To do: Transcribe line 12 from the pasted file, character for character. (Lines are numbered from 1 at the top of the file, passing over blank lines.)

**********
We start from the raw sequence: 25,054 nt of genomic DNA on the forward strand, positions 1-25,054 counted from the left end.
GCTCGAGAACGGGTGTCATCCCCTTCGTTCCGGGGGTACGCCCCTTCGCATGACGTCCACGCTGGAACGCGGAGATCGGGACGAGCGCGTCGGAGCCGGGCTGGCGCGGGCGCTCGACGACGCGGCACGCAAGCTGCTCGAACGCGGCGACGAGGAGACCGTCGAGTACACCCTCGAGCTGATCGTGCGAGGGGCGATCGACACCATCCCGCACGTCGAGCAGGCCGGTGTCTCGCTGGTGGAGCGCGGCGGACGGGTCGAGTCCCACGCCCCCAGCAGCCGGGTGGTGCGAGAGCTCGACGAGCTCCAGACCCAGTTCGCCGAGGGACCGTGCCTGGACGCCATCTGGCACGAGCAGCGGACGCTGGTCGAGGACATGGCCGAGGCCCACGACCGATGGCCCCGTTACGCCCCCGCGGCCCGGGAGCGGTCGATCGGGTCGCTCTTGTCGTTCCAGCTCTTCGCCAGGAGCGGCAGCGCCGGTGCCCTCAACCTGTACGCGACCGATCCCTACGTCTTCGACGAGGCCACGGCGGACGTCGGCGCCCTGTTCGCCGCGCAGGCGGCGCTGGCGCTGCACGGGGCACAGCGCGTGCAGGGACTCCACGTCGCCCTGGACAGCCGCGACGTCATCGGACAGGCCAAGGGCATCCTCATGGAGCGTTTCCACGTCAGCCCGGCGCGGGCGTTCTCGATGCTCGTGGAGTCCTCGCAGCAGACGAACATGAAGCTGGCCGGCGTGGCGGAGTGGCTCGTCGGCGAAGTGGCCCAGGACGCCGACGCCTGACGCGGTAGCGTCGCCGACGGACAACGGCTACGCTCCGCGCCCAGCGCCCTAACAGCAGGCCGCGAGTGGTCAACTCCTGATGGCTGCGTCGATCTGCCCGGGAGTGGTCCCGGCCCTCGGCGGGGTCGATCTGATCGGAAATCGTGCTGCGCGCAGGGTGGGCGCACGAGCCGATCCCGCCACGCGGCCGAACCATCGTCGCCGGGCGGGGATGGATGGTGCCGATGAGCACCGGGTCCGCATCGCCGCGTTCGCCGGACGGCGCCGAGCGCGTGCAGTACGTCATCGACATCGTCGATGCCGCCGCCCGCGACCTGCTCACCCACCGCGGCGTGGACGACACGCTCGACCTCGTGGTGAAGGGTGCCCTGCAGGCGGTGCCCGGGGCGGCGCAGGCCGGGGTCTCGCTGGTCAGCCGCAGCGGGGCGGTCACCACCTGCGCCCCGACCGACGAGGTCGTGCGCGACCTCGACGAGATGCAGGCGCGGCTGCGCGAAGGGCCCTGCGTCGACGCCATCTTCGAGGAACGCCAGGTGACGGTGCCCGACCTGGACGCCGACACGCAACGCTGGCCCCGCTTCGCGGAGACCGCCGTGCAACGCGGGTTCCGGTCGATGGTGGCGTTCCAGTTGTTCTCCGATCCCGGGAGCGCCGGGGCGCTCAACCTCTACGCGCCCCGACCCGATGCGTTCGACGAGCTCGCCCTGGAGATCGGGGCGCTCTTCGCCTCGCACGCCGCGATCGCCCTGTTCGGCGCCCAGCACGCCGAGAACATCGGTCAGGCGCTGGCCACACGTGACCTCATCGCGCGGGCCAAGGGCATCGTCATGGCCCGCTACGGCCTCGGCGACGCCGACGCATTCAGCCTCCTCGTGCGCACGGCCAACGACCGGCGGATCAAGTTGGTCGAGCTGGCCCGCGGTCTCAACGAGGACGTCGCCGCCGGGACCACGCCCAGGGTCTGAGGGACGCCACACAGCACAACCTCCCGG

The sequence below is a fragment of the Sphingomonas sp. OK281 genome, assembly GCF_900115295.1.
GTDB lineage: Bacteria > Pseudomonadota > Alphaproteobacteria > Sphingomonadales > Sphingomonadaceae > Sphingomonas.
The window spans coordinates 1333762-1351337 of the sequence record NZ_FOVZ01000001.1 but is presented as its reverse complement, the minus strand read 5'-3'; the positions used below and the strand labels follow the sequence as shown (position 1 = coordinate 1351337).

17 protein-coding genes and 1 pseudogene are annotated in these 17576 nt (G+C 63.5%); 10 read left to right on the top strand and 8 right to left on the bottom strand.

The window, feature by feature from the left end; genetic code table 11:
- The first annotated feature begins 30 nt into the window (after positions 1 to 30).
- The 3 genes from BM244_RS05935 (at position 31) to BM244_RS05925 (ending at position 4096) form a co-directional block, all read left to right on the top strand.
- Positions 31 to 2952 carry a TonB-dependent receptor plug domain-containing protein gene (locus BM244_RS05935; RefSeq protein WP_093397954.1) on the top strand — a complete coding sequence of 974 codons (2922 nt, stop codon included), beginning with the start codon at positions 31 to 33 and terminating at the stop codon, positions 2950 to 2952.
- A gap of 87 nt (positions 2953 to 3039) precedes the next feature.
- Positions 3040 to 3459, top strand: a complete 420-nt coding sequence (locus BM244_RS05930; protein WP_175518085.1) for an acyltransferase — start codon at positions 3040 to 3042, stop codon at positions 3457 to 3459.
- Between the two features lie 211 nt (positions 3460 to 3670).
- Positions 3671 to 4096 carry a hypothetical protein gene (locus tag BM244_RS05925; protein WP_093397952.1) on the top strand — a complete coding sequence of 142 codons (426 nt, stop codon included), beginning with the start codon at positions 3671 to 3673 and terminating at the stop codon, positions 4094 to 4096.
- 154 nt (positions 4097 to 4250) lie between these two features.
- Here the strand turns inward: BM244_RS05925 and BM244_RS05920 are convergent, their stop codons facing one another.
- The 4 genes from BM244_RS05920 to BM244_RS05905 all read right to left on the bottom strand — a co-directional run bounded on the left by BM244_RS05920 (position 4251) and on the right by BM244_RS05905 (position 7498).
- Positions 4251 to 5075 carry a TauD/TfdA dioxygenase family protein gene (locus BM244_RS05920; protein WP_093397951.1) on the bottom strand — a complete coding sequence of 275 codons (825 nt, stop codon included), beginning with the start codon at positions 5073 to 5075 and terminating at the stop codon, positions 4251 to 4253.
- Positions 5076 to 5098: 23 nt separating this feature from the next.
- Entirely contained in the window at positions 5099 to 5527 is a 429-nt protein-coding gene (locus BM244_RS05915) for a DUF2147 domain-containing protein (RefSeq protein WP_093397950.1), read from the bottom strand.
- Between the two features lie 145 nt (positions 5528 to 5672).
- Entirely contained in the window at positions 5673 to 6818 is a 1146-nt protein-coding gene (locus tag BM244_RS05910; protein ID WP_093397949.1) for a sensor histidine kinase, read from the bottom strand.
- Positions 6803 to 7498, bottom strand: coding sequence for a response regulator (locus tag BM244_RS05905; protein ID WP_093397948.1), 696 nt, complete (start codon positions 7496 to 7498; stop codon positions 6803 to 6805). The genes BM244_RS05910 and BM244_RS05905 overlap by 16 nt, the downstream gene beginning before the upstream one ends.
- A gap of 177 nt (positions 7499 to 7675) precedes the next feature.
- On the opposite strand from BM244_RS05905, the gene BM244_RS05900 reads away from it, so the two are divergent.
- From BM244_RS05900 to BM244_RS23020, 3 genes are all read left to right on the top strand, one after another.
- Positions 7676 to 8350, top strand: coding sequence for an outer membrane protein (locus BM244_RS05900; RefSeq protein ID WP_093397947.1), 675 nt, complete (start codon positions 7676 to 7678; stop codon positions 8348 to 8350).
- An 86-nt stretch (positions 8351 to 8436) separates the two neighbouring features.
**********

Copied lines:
- Positions 3040 to 3459, top strand: a complete 420-nt coding sequence (locus BM244_RS05930; protein WP_175518085.1) for an acyltransferase — start codon at positions 3040 to 3042, stop codon at positions 3457 to 3459.